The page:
Data loggers range from simple single-channel input to complex multi-channel instruments. Typically, the simpler the device the less programming flexibility. Some more sophisticated instruments allow for cross-channel computations and alarms based on predetermined conditions. The newest of data loggers can serve web pages, allowing numerous people to monitor a system remotely.
The unattended and remote nature of many data logger applications implies the need in some applications to operate from a DC power source, such as a battery. Solar power may be used to supplement these power sources. These constraints have generally led to ensure that the devices they market are extremely power efficient relative to computers. In many cases they are required to operate in harsh environmental conditions where computers will not function reliably.
This unattended nature also dictates that data loggers must be extremely reliable. Since they may operate for long periods nonstop with little or no human supervision, and may be installed in harsh or remote locations, it is imperative that so long as they have power, they will not fail to log data for any reason. Manufacturers go to great length to ensure that the devices can be depended on in these applications. As such dataloggers are almost completely immune to the problems that might affect a general-purpose computer in the same application, such as program crashes and the instability of some operating systems.
Data logger application for weather station at P2I LIPI
A flight data recorder (FDR) is a piece of recording equipment used to collect specific aircraft performance data. The term may also be used, albeit less accurately, to describe the cockpit voice recorder (CVR), another type of data recording device found on board aircraft.
An event data recorder (EDR) is a device installed by the manufacturer in some automobiles which collects and stores various data during the time-frame immediately before and after a crash.
A voyage data recorder (VDR) is a data recording system designed to collect data from various sensors on board a ship.
A train event recorder is a device that records data about the operation of train controls and performance in response to those controls and other train control systems.
An accident data recorder (ADR) is a device for triggering accidents or incidents in most kind of land vehicles and recording the relevant data. In automobiles, all diagnostic trouble codes (DTCs) are logged in engine control units (ECUs) so that at the time of service of a vehicle, a service engineer will read all the DTCs using Tech-2 or similar tools connected to the on-board diagnostics port, and will come to know problems occurred in the vehicle. Sometimes a small OBD data logger is plugged into the same port to continuously record vehicle data.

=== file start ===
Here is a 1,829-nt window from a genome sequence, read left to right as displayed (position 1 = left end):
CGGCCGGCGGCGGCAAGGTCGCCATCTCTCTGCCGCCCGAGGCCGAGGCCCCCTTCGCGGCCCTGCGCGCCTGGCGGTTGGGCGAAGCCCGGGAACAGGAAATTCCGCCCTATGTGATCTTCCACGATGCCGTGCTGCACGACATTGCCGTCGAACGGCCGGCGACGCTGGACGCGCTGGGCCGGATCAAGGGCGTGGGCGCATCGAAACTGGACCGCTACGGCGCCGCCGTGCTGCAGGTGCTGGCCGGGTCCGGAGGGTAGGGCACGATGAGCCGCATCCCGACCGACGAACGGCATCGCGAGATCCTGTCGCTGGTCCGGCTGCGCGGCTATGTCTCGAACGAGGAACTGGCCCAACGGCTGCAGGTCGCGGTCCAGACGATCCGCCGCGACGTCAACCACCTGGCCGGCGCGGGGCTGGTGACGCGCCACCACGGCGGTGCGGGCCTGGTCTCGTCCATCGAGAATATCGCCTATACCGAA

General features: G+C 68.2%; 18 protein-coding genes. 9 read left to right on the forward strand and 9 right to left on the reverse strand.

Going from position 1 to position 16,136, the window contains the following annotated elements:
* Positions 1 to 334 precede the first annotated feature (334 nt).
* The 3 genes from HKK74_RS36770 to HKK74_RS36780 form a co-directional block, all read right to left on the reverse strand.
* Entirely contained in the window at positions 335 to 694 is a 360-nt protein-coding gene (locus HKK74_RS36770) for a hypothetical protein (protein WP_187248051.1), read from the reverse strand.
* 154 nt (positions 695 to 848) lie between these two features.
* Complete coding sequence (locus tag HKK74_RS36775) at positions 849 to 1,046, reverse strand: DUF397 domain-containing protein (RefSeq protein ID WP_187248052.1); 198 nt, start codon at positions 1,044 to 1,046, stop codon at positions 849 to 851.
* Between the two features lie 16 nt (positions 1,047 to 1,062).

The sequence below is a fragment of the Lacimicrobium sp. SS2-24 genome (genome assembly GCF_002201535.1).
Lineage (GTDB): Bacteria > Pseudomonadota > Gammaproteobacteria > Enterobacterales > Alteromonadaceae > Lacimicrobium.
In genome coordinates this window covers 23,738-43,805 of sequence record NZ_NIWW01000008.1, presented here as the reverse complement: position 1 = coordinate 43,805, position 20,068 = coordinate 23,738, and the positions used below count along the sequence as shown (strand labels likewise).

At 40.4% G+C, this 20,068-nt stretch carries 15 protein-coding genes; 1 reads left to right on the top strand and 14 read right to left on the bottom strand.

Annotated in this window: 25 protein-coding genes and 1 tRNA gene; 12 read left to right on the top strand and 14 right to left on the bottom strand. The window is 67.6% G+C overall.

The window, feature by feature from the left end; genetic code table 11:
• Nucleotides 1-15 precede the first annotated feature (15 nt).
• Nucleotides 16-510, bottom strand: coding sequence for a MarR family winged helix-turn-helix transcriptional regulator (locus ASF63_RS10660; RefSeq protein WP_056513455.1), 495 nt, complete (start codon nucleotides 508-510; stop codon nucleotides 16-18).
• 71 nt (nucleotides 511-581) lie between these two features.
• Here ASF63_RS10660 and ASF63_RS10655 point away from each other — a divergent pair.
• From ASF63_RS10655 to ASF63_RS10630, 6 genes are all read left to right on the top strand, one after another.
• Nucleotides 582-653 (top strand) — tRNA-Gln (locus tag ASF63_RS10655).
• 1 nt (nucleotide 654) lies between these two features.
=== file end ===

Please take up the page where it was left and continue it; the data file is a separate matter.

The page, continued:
In embedded system and digital electronics design, specialized high-speed digital data logger help overcome the limitations of more traditional instruments such as the oscilloscope and the logic analyzer. The main advantage of a data logger is its ability to record very long traces, which proves very useful when trying to correct functional bugs that happen once in while.
In the racing industry, Data Loggers are used to record data such as braking points, lap/sector timing, and track maps, as well as any on-board vehicle sensors.
An (scientific) experimental testing data acquisition tool.
Ultra Wideband Data Recorder, high-speed data recording up to 2 GigaSamples per second.
Data Loggers are changing more rapidly now than ever before. The original model of a stand-alone data logger is changing to one of a device that collects data but also has access to wireless communications for alarming of events, automatic reporting of data and remote control. Data loggers are beginning to serve web pages for current readings, e-mail their alarms and FTP their daily results into databases or direct to the users. Very recently, there is a trend to move away from proprietary products with commercial software to open source software and hardware devices. The Raspberry Pisingle-board computer is among others a popular platform hosting real-time Linux or preemptive-kernel Linux operating systems with many
digital interfaces like I2C, SPI or UART enabling the direct interconnection of a digital sensor and a computer,
and unlimited number of configurations to show measurements in real-time over the internet, process data, plot charts and diagrams...